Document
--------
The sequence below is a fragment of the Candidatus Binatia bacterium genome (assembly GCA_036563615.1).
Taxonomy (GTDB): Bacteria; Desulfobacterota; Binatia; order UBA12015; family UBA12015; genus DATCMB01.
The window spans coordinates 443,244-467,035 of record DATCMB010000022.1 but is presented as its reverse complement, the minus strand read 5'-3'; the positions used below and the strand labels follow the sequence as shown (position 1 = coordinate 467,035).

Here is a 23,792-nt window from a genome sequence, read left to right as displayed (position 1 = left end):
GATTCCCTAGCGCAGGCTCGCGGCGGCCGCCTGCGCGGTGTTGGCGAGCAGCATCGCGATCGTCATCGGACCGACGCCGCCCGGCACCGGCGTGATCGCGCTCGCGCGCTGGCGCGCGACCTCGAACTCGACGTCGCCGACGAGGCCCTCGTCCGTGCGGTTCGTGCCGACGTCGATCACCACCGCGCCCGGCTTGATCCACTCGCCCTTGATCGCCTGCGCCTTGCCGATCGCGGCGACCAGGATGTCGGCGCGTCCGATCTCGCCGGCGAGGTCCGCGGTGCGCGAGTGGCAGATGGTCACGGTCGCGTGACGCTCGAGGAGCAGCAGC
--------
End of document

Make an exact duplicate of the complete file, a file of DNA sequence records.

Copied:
The sequence below is a fragment of the Candidatus Binatia bacterium genome (assembly GCA_036563615.1).
Taxonomy (GTDB): Bacteria; Desulfobacterota; Binatia; order UBA12015; family UBA12015; genus DATCMB01.
The window spans coordinates 443,244-467,035 of record DATCMB010000022.1 but is presented as its reverse complement, the minus strand read 5'-3'; the positions used below and the strand labels follow the sequence as shown (position 1 = coordinate 467,035).

Here is a 23,792-nt window from a genome sequence, read left to right as displayed (position 1 = left end):
GATTCCCTAGCGCAGGCTCGCGGCGGCCGCCTGCGCGGTGTTGGCGAGCAGCATCGCGATCGTCATCGGACCGACGCCGCCCGGCACCGGCGTGATCGCGCTCGCGCGCTGGCGCGCGACCTCGAACTCGACGTCGCCGACGAGGCCCTCGTCCGTGCGGTTCGTGCCGACGTCGATCACCACCGCGCCCGGCTTGATCCACTCGCCCTTGATCGCCTGCGCCTTGCCGATCGCGGCGACCAGGATGTCGGCGCGTCCGATCTCGCCGGCGAGGTCCGCGGTGCGCGAGTGGCAGATGGTCACGGTCGCGTGACGCTCGAGGAGCAGCAGC